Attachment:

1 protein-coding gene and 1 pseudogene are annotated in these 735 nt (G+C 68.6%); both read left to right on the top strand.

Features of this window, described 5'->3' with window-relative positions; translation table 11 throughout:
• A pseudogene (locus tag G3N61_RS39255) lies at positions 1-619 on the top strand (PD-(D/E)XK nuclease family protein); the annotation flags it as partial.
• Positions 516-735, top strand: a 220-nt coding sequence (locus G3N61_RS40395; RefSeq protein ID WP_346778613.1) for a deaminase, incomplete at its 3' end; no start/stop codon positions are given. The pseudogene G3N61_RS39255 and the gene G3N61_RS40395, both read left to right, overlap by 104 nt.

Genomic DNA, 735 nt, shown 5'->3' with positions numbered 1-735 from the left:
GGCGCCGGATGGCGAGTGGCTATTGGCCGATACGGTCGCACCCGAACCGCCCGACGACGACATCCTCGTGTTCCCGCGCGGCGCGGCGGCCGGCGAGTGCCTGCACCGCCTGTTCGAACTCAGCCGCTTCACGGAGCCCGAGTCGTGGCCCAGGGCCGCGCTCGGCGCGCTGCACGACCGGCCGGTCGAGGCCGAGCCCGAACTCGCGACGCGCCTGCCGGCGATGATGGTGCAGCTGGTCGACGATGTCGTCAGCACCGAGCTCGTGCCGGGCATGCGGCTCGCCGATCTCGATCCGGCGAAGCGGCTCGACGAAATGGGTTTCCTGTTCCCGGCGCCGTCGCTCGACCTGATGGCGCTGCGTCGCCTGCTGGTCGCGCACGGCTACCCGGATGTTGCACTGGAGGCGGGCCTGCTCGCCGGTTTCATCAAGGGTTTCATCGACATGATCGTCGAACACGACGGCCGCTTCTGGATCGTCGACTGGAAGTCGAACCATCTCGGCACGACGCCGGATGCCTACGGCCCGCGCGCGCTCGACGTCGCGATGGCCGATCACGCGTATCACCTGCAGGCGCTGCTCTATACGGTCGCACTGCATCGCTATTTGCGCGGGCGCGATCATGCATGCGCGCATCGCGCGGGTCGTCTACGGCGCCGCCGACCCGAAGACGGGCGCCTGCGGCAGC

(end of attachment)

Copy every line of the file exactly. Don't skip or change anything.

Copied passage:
1 protein-coding gene and 1 pseudogene are annotated in these 735 nt (G+C 68.6%); both read left to right on the top strand.

Features of this window, described 5'->3' with window-relative positions; translation table 11 throughout:
• A pseudogene (locus tag G3N61_RS39255) lies at positions 1-619 on the top strand (PD-(D/E)XK nuclease family protein); the annotation flags it as partial.
• Positions 516-735, top strand: a 220-nt coding sequence (locus G3N61_RS40395; RefSeq protein ID WP_346778613.1) for a deaminase, incomplete at its 3' end; no start/stop codon positions are given. The pseudogene G3N61_RS39255 and the gene G3N61_RS40395, both read left to right, overlap by 104 nt.

Genomic DNA, 735 nt, shown 5'->3' with positions numbered 1-735 from the left:
GGCGCCGGATGGCGAGTGGCTATTGGCCGATACGGTCGCACCCGAACCGCCCGACGACGACATCCTCGTGTTCCCGCGCGGCGCGGCGGCCGGCGAGTGCCTGCACCGCCTGTTCGAACTCAGCCGCTTCACGGAGCCCGAGTCGTGGCCCAGGGCCGCGCTCGGCGCGCTGCACGACCGGCCGGTCGAGGCCGAGCCCGAACTCGCGACGCGCCTGCCGGCGATGATGGTGCAGCTGGTCGACGATGTCGTCAGCACCGAGCTCGTGCCGGGCATGCGGCTCGCCGATCTCGATCCGGCGAAGCGGCTCGACGAAATGGGTTTCCTGTTCCCGGCGCCGTCGCTCGACCTGATGGCGCTGCGTCGCCTGCTGGTCGCGCACGGCTACCCGGATGTTGCACTGGAGGCGGGCCTGCTCGCCGGTTTCATCAAGGGTTTCATCGACATGATCGTCGAACACGACGGCCGCTTCTGGATCGTCGACTGGAAGTCGAACCATCTCGGCACGACGCCGGATGCCTACGGCCCGCGCGCGCTCGACGTCGCGATGGCCGATCACGCGTATCACCTGCAGGCGCTGCTCTATACGGTCGCACTGCATCGCTATTTGCGCGGGCGCGATCATGCATGCGCGCATCGCGCGGGTCGTCTACGGCGCCGCCGACCCGAAGACGGGCGCCTGCGGCAGC